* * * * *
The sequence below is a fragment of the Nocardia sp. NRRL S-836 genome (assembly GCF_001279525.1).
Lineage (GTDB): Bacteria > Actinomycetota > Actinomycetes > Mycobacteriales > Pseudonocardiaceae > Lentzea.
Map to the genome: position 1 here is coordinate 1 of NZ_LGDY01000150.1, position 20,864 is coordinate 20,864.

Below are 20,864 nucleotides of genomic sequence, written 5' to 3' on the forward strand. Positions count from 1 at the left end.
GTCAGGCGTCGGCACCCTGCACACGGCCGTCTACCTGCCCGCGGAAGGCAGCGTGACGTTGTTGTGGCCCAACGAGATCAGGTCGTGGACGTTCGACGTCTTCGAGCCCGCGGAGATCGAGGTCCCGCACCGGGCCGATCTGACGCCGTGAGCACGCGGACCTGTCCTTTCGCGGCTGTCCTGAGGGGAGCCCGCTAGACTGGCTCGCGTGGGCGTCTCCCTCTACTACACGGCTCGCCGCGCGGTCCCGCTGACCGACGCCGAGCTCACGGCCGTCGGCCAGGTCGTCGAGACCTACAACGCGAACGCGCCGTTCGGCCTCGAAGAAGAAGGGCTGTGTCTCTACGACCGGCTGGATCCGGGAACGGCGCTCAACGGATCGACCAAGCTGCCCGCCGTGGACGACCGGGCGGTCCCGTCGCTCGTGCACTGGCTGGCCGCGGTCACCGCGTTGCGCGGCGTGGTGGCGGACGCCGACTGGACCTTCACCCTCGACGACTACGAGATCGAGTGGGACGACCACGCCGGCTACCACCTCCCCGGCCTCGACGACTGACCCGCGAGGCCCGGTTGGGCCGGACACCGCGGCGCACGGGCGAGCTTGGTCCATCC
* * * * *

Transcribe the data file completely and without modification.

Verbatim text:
The sequence below is a fragment of the Nocardia sp. NRRL S-836 genome (assembly GCF_001279525.1).
Lineage (GTDB): Bacteria > Actinomycetota > Actinomycetes > Mycobacteriales > Pseudonocardiaceae > Lentzea.
Map to the genome: position 1 here is coordinate 1 of NZ_LGDY01000150.1, position 20,864 is coordinate 20,864.

Below are 20,864 nucleotides of genomic sequence, written 5' to 3' on the forward strand. Positions count from 1 at the left end.
GTCAGGCGTCGGCACCCTGCACACGGCCGTCTACCTGCCCGCGGAAGGCAGCGTGACGTTGTTGTGGCCCAACGAGATCAGGTCGTGGACGTTCGACGTCTTCGAGCCCGCGGAGATCGAGGTCCCGCACCGGGCCGATCTGACGCCGTGAGCACGCGGACCTGTCCTTTCGCGGCTGTCCTGAGGGGAGCCCGCTAGACTGGCTCGCGTGGGCGTCTCCCTCTACTACACGGCTCGCCGCGCGGTCCCGCTGACCGACGCCGAGCTCACGGCCGTCGGCCAGGTCGTCGAGACCTACAACGCGAACGCGCCGTTCGGCCTCGAAGAAGAAGGGCTGTGTCTCTACGACCGGCTGGATCCGGGAACGGCGCTCAACGGATCGACCAAGCTGCCCGCCGTGGACGACCGGGCGGTCCCGTCGCTCGTGCACTGGCTGGCCGCGGTCACCGCGTTGCGCGGCGTGGTGGCGGACGCCGACTGGACCTTCACCCTCGACGACTACGAGATCGAGTGGGACGACCACGCCGGCTACCACCTCCCCGGCCTCGACGACTGACCCGCGAGGCCCGGTTGGGCCGGACACCGCGGCGCACGGGCGAGCTTGGTCCATCC